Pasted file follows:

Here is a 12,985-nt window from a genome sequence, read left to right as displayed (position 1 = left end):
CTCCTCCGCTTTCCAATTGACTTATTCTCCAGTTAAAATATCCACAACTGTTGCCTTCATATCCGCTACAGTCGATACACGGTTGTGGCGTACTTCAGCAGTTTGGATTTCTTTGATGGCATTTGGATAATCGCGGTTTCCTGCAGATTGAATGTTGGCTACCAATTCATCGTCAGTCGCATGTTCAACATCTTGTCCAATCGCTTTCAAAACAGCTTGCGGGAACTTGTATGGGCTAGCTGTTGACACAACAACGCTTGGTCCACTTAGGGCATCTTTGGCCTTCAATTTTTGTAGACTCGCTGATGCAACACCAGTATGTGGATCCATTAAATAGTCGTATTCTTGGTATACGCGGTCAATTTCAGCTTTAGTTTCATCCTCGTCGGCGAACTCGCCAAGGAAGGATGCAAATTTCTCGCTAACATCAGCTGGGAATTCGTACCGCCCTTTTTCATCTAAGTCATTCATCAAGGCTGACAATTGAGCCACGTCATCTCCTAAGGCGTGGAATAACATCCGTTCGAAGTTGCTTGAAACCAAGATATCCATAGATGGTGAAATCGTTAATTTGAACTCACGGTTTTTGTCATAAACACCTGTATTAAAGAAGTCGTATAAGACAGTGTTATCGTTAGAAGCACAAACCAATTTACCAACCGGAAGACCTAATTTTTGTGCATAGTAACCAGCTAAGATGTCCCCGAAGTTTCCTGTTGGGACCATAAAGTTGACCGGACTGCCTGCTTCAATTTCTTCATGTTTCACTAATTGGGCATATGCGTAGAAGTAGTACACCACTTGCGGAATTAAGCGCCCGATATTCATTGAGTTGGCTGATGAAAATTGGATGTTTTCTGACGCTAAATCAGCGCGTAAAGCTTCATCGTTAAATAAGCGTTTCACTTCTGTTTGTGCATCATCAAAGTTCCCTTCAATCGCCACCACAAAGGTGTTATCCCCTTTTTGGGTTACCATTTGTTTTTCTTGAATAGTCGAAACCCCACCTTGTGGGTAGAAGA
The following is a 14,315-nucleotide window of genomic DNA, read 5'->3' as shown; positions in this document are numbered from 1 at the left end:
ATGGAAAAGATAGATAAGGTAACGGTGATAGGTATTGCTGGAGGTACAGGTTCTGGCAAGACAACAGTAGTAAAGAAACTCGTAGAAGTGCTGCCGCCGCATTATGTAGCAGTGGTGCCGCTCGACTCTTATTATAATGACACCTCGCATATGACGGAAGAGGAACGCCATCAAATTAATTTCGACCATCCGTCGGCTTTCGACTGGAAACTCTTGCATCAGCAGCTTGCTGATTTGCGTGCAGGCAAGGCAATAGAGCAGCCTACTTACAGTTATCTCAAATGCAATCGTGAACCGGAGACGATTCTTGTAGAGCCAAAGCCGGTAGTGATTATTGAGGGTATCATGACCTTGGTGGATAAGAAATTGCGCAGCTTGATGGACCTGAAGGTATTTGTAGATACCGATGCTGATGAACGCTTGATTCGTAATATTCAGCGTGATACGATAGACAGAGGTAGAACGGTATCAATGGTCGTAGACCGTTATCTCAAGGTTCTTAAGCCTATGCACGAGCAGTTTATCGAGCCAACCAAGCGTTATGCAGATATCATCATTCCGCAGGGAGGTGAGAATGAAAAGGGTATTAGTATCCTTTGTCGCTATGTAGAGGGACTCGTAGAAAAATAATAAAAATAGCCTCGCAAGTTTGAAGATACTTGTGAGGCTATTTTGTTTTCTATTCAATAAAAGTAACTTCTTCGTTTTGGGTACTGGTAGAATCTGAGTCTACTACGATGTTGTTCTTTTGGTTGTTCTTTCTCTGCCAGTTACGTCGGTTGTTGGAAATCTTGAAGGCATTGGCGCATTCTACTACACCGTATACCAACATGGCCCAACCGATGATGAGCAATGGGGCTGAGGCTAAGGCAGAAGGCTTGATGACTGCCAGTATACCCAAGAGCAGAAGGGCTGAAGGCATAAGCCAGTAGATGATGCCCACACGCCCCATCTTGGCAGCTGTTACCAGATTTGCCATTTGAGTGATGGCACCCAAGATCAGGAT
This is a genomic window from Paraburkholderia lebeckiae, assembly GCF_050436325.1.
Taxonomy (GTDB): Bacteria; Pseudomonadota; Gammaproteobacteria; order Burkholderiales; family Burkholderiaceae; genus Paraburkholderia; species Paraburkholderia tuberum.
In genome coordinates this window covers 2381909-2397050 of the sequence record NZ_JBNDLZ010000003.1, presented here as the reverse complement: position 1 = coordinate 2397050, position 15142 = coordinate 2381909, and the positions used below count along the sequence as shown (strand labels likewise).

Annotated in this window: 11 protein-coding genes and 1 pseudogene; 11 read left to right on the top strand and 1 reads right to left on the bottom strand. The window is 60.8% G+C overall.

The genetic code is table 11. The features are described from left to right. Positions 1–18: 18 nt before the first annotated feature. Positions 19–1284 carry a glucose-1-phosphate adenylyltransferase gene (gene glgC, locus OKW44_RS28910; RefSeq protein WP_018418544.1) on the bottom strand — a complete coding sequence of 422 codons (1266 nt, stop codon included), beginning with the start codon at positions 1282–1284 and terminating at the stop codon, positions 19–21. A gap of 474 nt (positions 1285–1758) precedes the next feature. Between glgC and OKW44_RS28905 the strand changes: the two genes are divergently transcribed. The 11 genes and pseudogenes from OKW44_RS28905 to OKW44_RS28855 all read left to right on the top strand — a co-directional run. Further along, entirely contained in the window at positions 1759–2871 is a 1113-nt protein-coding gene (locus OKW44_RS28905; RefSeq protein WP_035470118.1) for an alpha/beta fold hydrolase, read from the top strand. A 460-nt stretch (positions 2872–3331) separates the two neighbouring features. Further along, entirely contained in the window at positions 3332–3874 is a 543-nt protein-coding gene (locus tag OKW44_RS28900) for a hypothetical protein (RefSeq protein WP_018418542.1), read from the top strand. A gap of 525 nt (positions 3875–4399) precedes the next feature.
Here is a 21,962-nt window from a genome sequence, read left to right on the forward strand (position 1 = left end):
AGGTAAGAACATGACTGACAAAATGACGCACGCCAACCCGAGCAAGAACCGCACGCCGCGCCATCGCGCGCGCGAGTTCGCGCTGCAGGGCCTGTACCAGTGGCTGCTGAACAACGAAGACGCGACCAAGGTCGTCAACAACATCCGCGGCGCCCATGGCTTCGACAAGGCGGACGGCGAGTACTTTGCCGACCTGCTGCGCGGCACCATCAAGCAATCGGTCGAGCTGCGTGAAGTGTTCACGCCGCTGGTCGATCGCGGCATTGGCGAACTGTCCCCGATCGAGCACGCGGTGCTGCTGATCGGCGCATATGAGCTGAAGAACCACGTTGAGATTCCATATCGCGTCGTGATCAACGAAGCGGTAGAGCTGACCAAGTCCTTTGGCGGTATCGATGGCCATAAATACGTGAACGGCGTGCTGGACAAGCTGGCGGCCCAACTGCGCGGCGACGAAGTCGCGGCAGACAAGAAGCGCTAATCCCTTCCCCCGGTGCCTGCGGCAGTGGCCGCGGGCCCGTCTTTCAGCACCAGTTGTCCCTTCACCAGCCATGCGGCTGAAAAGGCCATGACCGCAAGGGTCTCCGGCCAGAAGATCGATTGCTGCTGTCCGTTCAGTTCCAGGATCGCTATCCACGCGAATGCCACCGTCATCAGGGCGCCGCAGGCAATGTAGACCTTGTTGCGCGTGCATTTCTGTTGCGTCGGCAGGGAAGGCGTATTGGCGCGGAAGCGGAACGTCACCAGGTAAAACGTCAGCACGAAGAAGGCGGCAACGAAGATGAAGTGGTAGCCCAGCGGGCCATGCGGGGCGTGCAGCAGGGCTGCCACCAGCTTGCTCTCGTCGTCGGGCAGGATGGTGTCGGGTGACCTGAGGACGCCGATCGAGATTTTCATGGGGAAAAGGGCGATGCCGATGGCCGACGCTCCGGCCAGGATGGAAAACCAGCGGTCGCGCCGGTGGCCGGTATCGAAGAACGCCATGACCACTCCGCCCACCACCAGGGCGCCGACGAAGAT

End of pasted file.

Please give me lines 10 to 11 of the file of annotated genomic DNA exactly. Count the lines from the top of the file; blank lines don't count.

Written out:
Here is a 21,962-nt window from a genome sequence, read left to right on the forward strand (position 1 = left end):
AGGTAAGAACATGACTGACAAAATGACGCACGCCAACCCGAGCAAGAACCGCACGCCGCGCCATCGCGCGCGCGAGTTCGCGCTGCAGGGCCTGTACCAGTGGCTGCTGAACAACGAAGACGCGACCAAGGTCGTCAACAACATCCGCGGCGCCCATGGCTTCGACAAGGCGGACGGCGAGTACTTTGCCGACCTGCTGCGCGGCACCATCAAGCAATCGGTCGAGCTGCGTGAAGTGTTCACGCCGCTGGTCGATCGCGGCATTGGCGAACTGTCCCCGATCGAGCACGCGGTGCTGCTGATCGGCGCATATGAGCTGAAGAACCACGTTGAGATTCCATATCGCGTCGTGATCAACGAAGCGGTAGAGCTGACCAAGTCCTTTGGCGGTATCGATGGCCATAAATACGTGAACGGCGTGCTGGACAAGCTGGCGGCCCAACTGCGCGGCGACGAAGTCGCGGCAGACAAGAAGCGCTAATCCCTTCCCCCGGTGCCTGCGGCAGTGGCCGCGGGCCCGTCTTTCAGCACCAGTTGTCCCTTCACCAGCCATGCGGCTGAAAAGGCCATGACCGCAAGGGTCTCCGGCCAGAAGATCGATTGCTGCTGTCCGTTCAGTTCCAGGATCGCTATCCACGCGAATGCCACCGTCATCAGGGCGCCGCAGGCAATGTAGACCTTGTTGCGCGTGCATTTCTGTTGCGTCGGCAGGGAAGGCGTATTGGCGCGGAAGCGGAACGTCACCAGGTAAAACGTCAGCACGAAGAAGGCGGCAACGAAGATGAAGTGGTAGCCCAGCGGGCCATGCGGGGCGTGCAGCAGGGCTGCCACCAGCTTGCTCTCGTCGTCGGGCAGGATGGTGTCGGGTGACCTGAGGACGCCGATCGAGATTTTCATGGGGAAAAGGGCGATGCCGATGGCCGACGCTCCGGCCAGGATGGAAAACCAGCGGTCGCGCCGGTGGCCGGTATCGAAGAACGCCATGACCACTCCGCCCACCACCAGGGCGCCGACGAAGAT